Mental Health in the Headlines: Week of February 28, 2011
MENTAL HEALTH IN THE HEADLINES
Week of February 28, 2011
Mental Health in the Headlines is a weekly newsletter of Mental Health America, offering the latest developments at Mental Health America and summaries of news, views and research in the mental health field. Coverage of news items in this publication does not represent Mental Health America's support for or opposition to the stories summarized or the views they express.
Black, Hispanic and Asian adolescents are less likely than whites to receive treatment for major depression...more
IN THE NEWS
Stopgap Funding Would Cut HHS, SAMHSA
A proposal by the House GOP majority to fund the federal government for two more weeks would cut $466 million from the Department of Health and Human Services. The bill would extend a funding through March 18 to allow legislators to hammer out a budget for the remainder of the fiscal year. The proposed cuts, which come from earmarks included in the agency's 2010 budget, include a $15 million reduction to the Substance Abuse and Mental Health Services Administration. (MHH Reporting, 2/28/11)
States Seeking to Limit Medicaid Coverage
More than half the states are seeking to remove hundreds of thousands of people from Medicaid. But under the new health law, states can't limit Medicaid eligibility or they would lose federal funding. Every one of the country's Republican governors has asked the federal government to waive the requirement. Some are also proposing to convert Medicaid from an entitlement program to a block grant and give states greater latitude in how they spend it. Democratic governors are suggesting less severe changes. In their budget proposals for the coming year, many governors are recommending cuts in Medicaid services and in payments to some doctors, hospitals and other providers of care for patients in the program. (The Washington Post, 2/27/11)
Minority Teens Less Likely to Receive Depression Treatment
Black, Hispanic and Asian adolescents are less likely than whites to receive treatment for major depression, researchers report. They evaluated a national representative sample of 7,704 children ages 12-17 diagnosed with major depression within the past year. The study, published in the Journal of the American Academy of Child and Adolescent Psychiatry, found the percentage of non-Hispanic whites who received any major depression treatment was 40 percent compared with 32 percent for blacks, 31 percent for Hispanics and 19 percent for Asians. Stigma and limited proficiency in English may contribute to the lower rates of treatment in Hispanics and Asians, the researchers say. (UPI, 2/22/11)
Researchers Find Link Between Gene Mutation and Schizophrenia
A large nationwide consortium of scientists has identified a gene mutation that is strongly linked to the schizophrenia. Researchers looked for specific gene variants, called copy number variants, in 8,290 people with schizophrenia and 7,431 healthy people. They found duplication in the tip of chromosome 7q. This duplication was found in people with schizophrenia at a rate 14 times that of healthy people. (Los Angeles Times, 2/23/11)
Congressman Discusses Mental Health Issues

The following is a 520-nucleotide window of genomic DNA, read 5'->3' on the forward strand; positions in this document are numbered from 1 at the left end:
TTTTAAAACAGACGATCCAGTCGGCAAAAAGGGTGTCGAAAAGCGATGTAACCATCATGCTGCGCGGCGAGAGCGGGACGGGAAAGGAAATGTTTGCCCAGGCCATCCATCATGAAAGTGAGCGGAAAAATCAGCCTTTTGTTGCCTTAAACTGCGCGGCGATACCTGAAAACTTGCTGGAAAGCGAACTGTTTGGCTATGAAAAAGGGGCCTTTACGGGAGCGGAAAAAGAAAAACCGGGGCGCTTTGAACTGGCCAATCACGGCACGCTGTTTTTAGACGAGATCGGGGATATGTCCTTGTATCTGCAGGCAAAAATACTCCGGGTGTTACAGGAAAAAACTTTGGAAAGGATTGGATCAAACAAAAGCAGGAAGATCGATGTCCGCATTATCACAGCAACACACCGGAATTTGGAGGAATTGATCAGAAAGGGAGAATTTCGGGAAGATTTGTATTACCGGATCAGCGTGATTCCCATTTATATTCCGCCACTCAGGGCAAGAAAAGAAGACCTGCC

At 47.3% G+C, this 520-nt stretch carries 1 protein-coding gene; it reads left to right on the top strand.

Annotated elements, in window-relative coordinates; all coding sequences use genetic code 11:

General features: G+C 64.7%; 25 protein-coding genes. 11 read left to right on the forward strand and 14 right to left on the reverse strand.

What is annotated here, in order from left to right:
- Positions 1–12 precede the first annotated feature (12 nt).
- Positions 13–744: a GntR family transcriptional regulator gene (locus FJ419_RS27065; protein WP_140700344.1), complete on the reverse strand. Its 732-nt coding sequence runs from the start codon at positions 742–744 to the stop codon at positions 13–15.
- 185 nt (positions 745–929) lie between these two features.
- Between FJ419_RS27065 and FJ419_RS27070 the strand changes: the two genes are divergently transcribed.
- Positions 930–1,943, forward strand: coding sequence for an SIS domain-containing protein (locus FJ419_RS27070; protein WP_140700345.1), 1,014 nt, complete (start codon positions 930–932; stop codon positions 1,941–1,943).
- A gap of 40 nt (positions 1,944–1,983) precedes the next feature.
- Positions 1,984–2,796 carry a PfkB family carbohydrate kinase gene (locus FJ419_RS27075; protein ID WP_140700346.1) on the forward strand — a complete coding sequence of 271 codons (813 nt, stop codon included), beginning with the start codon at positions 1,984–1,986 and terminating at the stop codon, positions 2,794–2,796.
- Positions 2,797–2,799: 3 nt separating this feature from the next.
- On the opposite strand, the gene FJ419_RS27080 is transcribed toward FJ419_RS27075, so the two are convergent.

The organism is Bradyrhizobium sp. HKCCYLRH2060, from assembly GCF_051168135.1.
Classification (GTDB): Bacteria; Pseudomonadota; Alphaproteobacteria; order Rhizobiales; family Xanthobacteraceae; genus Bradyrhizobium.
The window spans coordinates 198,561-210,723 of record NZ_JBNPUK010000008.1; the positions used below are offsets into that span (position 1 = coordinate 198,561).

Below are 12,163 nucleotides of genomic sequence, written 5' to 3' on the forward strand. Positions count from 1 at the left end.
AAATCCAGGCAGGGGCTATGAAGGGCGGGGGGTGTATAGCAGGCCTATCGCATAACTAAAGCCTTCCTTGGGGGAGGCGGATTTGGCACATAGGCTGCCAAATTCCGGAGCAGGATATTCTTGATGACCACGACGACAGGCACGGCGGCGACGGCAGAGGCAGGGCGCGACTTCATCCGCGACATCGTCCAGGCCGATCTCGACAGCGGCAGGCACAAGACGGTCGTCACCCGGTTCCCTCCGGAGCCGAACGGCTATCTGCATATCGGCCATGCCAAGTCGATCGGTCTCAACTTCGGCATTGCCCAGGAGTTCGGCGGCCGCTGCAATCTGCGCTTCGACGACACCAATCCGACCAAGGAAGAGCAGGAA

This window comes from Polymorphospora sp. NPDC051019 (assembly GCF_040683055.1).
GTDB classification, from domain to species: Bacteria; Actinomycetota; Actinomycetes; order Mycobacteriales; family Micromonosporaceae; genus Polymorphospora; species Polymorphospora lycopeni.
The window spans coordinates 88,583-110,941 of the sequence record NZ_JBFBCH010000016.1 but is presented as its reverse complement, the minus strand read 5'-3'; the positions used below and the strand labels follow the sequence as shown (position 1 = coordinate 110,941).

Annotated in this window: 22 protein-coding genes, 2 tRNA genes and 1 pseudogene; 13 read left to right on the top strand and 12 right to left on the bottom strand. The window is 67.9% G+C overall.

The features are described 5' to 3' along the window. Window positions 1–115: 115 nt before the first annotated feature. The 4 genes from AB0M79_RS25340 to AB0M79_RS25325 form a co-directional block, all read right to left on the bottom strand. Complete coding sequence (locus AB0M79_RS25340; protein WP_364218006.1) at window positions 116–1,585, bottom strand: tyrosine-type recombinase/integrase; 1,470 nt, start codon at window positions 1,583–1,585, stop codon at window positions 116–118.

Cong. David Wu (D-Ore.), who is facing calls for his resignation over reports of erratic behavior, revealed that he a bad reaction to common mental health drugs and had to be hospitalized in 2008. However, Wu did not explain more recent behavior, which included sending his staff a photo of him wearing a tiger costume. He attributed those incidents, which occurred last year, to stress from a difficult campaign, marriage problems and taking care of his children. (Associated Press, 2/28/11)
Senators Introduce Bill To Expand Medicare Mental Health Coverage
Sens. John Kerry (D-Mass.) and Olympia Snowe (R-Maine) have introduced a bill eliminating psychiatric care caps. Under current Medicare regulations, beneficiaries are offered up to 190 days of inpatient psychiatric treatment in a hospital through the lifetime of the policy. Under Kerry and Snowe's bill, the limitation will be eliminated and Medicare mental health coverage would be equal to that offered in private insurance. (The State Column, 2/18/11)
The New York Times looks at the impact of reductions in community-based mental health treatment in Texas.
The Los Angeles Times on the link between cardiac problems and depression.
VIEWPOINTS AND VOICES
NPR aired an interview with journalist Patrick Cockburn on his experiences with his son, who was diagnosed with schizophrenia.
PTSD in Women May Have Genetic Link: Women with Post-Traumatic Stress Disorder (PTSD) have high blood levels of a gene variant, researchers report. The gene variant influences a stress protein, which is central to PTSD. Researchers, who reported their findings in the journal Nature, assessed 64 people with PTSD and found that symptom scores were five times higher among women with high levels of the hormone than women with below-average levels. They also found that PTSD may be triggered by different pathways in women and men. (Medpage Today, 2/23/11)
Depression in Addiction-Prone Women Worsens as They Age: Depression symptoms in addiction-prone women get worse with age, according to a new study. Researchers looked at how personal history, family life and neighborhood instability affected alcohol symptoms in 273 women over a 12-year period during their early years of marriage and motherhood. While alcohol problems and antisocial behavior declined over time, depression symptoms increased among the women. The study, published in the journal Development and Psychopathology, also found that symptoms and behaviors worsened if their partner also struggled with addiction and antisocial behavior, such as trouble with the law. (HealthDay News, 2/25/11)
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